Worrying is the mental habit of trying to solve a problem that either can’t be solved or isn’t really a problem.
It gives us the illusion of control. Worrying about it won’t change things. But it will lead to a lot of anxiety.
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When we hide our pain and isolate ourselves, we throw away the most powerful antidepressant: loving support from people who care about us.
You don’t need coping strategies when you’re sad discouraged, or helpless. You need people. You need support. You need someone to give you a hug and listen carefully to your story.
Most of us hesitate to push back and stand up for ourselves because we’re afraid of being perceived as aggressive or rude. And so we default to being passive.
But there’s a middle road between being passive and aggressive: You can be assertive. It means standing up for your own wants, needs, and values, in an honest and respectful way.
If you talked to other people the way you talked to yourself, you’d probably have zero friends, no job, and multiple warrants out for your arrest. Why treat yourself in a different way?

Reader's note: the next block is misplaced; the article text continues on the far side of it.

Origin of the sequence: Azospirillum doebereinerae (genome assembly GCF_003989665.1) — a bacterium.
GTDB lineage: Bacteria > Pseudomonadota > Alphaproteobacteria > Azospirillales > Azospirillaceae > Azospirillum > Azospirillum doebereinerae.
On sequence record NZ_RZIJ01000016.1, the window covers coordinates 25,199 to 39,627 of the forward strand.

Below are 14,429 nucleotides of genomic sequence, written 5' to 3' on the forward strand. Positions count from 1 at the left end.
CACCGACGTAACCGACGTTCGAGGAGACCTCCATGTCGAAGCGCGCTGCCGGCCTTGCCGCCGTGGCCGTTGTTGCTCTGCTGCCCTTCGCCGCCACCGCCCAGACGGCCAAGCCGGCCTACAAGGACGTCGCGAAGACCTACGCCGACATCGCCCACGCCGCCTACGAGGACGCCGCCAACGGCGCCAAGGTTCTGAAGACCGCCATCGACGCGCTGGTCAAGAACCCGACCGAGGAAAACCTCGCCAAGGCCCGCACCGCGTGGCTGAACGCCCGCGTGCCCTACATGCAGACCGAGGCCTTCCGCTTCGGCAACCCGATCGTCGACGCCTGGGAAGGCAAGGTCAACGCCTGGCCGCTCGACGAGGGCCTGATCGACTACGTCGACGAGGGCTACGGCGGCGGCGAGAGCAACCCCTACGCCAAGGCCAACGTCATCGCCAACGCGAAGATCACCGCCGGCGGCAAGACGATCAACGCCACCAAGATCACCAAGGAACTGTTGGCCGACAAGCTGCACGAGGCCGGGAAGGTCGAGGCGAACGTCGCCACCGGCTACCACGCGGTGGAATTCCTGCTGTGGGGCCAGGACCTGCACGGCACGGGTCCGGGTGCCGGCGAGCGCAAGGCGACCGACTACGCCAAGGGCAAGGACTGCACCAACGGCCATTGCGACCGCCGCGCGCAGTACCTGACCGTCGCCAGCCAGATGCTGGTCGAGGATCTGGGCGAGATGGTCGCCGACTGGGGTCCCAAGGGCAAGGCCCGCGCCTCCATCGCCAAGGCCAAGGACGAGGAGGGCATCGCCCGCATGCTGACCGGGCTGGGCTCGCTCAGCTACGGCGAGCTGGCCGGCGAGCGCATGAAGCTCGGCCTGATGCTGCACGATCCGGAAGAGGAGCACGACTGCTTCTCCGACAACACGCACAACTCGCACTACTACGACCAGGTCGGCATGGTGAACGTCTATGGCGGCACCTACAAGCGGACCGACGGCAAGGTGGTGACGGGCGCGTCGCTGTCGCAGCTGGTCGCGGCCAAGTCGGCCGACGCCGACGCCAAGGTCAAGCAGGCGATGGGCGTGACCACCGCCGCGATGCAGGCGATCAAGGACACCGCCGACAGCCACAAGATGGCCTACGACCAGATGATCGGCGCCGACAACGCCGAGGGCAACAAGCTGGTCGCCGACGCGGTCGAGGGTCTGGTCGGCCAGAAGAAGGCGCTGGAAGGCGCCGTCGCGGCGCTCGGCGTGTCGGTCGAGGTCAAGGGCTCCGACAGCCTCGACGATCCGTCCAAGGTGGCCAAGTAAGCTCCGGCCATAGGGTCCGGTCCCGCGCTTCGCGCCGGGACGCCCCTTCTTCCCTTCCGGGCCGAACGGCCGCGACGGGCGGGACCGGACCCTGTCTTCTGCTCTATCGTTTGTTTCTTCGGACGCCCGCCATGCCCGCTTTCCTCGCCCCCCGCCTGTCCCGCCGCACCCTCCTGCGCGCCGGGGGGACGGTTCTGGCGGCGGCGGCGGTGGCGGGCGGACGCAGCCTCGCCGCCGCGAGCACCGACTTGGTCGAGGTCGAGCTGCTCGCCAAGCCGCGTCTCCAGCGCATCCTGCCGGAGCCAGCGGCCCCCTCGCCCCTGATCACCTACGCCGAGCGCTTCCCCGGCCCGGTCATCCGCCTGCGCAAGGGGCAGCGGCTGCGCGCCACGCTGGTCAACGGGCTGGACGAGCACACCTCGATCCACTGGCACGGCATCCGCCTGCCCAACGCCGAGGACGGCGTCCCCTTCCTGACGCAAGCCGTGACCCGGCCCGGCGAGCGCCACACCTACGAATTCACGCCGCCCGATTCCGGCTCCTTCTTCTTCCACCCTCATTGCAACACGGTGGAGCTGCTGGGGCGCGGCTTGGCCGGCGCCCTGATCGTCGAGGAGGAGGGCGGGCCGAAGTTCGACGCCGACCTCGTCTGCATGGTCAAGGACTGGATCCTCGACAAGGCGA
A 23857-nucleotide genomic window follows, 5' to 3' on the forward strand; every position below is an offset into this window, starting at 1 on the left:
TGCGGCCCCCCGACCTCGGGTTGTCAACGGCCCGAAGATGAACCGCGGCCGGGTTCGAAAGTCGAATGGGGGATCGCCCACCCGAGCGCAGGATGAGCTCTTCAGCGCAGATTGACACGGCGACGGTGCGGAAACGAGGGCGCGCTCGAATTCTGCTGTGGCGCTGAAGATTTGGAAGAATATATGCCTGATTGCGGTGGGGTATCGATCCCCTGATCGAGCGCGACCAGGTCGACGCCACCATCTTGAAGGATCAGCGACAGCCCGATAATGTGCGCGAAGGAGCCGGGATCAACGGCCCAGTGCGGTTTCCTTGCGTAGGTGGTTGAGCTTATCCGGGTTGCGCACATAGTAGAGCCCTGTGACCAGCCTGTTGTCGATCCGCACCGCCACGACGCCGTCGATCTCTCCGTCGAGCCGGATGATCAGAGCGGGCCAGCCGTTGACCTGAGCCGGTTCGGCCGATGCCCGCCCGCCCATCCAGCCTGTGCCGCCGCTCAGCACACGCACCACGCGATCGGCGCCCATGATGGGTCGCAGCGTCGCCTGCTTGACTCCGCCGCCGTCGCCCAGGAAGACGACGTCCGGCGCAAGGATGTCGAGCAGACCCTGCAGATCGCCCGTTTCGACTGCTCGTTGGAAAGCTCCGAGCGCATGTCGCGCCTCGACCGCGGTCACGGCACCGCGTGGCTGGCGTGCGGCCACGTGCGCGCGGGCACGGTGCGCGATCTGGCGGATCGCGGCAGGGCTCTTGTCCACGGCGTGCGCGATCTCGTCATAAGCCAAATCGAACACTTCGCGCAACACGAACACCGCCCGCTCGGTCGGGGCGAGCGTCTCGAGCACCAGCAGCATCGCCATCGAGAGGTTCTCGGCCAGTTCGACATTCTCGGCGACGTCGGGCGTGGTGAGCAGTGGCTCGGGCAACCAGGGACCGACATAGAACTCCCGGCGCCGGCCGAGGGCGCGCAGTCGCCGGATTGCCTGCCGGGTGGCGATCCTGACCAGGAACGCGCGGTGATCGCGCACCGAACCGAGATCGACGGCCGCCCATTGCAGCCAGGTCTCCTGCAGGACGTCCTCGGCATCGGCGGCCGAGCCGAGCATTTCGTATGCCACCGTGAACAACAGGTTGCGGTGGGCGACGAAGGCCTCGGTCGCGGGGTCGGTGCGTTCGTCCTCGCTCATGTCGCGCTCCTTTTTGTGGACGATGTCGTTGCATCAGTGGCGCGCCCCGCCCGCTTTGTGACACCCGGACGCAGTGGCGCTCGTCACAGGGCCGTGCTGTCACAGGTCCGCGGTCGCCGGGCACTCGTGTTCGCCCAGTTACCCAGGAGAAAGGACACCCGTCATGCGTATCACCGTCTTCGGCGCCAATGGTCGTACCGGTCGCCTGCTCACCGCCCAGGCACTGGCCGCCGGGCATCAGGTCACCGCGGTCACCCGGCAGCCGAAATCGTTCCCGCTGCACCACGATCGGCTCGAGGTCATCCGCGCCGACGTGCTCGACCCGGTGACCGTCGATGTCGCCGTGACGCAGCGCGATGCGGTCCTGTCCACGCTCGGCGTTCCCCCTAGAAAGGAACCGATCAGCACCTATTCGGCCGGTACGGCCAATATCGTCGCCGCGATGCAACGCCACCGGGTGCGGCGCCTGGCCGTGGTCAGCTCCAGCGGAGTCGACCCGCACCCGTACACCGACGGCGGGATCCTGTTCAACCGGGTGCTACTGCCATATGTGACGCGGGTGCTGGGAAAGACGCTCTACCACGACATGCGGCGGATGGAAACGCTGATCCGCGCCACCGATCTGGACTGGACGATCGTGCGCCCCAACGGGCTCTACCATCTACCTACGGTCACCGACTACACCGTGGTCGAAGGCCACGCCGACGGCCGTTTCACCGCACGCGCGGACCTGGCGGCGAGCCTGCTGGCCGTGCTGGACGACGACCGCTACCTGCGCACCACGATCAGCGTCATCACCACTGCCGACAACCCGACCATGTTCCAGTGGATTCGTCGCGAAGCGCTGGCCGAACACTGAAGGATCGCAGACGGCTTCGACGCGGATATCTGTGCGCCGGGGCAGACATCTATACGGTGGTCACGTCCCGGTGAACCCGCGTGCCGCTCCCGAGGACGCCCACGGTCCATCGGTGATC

Stress management is a Band-Aid. It’s treating the symptoms.
If you’re constantly stressed, the long-term solution is to fix the original cause of the stress (the stressor) not the feeling (the stress response).
Cultivate a healthy skepticism of your own thoughts. Learn to let them be. You’ll be happier for it.
Your thoughts aren’t special. And a lot of them are actively detrimental if you maintain a habit of always giving them tons of respect and attention.
Having good, supportive friendships, a strong marriage or close and loving relationships with our family members will make us much more likely to be happy.
Action steps: Take time, today, to spend time with your loved ones, to tell them what they mean to you, to listen to them, and develop your relationship with them.
It is a practice for training our minds out of the tendency toward automatic worry and rumination. The basic idea is to schedule a short amount of time every day to worry on purpose.
By creating a consistent time and space for our brains to worry, we discourage them from worrying intrusively during inopportune times throughout the day.
It happens when we assume we understand what other people are thinking without any real evidence.
It is a failure of imagination because we often only imagine and focus on the negative aspects.